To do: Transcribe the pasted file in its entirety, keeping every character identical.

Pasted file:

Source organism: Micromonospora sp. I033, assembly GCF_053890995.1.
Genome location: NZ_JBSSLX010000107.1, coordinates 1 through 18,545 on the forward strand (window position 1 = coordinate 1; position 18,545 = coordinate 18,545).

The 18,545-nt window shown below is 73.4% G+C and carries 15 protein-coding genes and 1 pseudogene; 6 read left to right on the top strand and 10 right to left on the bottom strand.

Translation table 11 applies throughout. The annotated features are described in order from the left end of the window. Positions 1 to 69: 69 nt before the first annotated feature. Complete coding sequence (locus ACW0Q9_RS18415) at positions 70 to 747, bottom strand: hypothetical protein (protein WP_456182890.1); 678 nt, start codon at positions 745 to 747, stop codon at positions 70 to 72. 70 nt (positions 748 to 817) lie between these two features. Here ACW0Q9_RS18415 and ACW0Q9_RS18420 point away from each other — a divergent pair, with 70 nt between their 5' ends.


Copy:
Source organism: Micromonospora sp. I033, assembly GCF_053890995.1.
Genome location: NZ_JBSSLX010000107.1, coordinates 1 through 18,545 on the forward strand (window position 1 = coordinate 1; position 18,545 = coordinate 18,545).

The 18,545-nt window shown below is 73.4% G+C and carries 15 protein-coding genes and 1 pseudogene; 6 read left to right on the top strand and 10 right to left on the bottom strand.

Translation table 11 applies throughout. The annotated features are described in order from the left end of the window. Positions 1 to 69: 69 nt before the first annotated feature. Complete coding sequence (locus ACW0Q9_RS18415) at positions 70 to 747, bottom strand: hypothetical protein (protein WP_456182890.1); 678 nt, start codon at positions 745 to 747, stop codon at positions 70 to 72. 70 nt (positions 748 to 817) lie between these two features. Here ACW0Q9_RS18415 and ACW0Q9_RS18420 point away from each other — a divergent pair, with 70 nt between their 5' ends.